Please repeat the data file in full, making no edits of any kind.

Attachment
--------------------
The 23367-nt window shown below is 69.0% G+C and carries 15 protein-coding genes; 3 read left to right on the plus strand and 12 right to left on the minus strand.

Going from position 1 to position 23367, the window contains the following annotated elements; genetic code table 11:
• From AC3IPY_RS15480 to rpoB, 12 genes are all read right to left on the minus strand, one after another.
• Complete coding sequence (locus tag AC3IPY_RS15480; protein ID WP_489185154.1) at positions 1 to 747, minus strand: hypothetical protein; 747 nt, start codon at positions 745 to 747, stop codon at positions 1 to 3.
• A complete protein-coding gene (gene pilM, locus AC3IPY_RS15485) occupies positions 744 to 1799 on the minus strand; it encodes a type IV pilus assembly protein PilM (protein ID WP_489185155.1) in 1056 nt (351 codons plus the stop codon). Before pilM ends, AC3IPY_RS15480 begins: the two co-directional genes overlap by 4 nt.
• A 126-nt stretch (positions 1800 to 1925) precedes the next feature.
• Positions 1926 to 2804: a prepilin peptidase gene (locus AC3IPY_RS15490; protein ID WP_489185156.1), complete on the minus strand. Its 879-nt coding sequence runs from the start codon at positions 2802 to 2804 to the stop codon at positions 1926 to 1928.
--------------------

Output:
The 23367-nt window shown below is 69.0% G+C and carries 15 protein-coding genes; 3 read left to right on the plus strand and 12 right to left on the minus strand.

Going from position 1 to position 23367, the window contains the following annotated elements; genetic code table 11:
• From AC3IPY_RS15480 to rpoB, 12 genes are all read right to left on the minus strand, one after another.
• Complete coding sequence (locus tag AC3IPY_RS15480; protein ID WP_489185154.1) at positions 1 to 747, minus strand: hypothetical protein; 747 nt, start codon at positions 745 to 747, stop codon at positions 1 to 3.
• A complete protein-coding gene (gene pilM, locus AC3IPY_RS15485) occupies positions 744 to 1799 on the minus strand; it encodes a type IV pilus assembly protein PilM (protein ID WP_489185155.1) in 1056 nt (351 codons plus the stop codon). Before pilM ends, AC3IPY_RS15480 begins: the two co-directional genes overlap by 4 nt.
• A 126-nt stretch (positions 1800 to 1925) precedes the next feature.
• Positions 1926 to 2804: a prepilin peptidase gene (locus AC3IPY_RS15490; protein ID WP_489185156.1), complete on the minus strand. Its 879-nt coding sequence runs from the start codon at positions 2802 to 2804 to the stop codon at positions 1926 to 1928.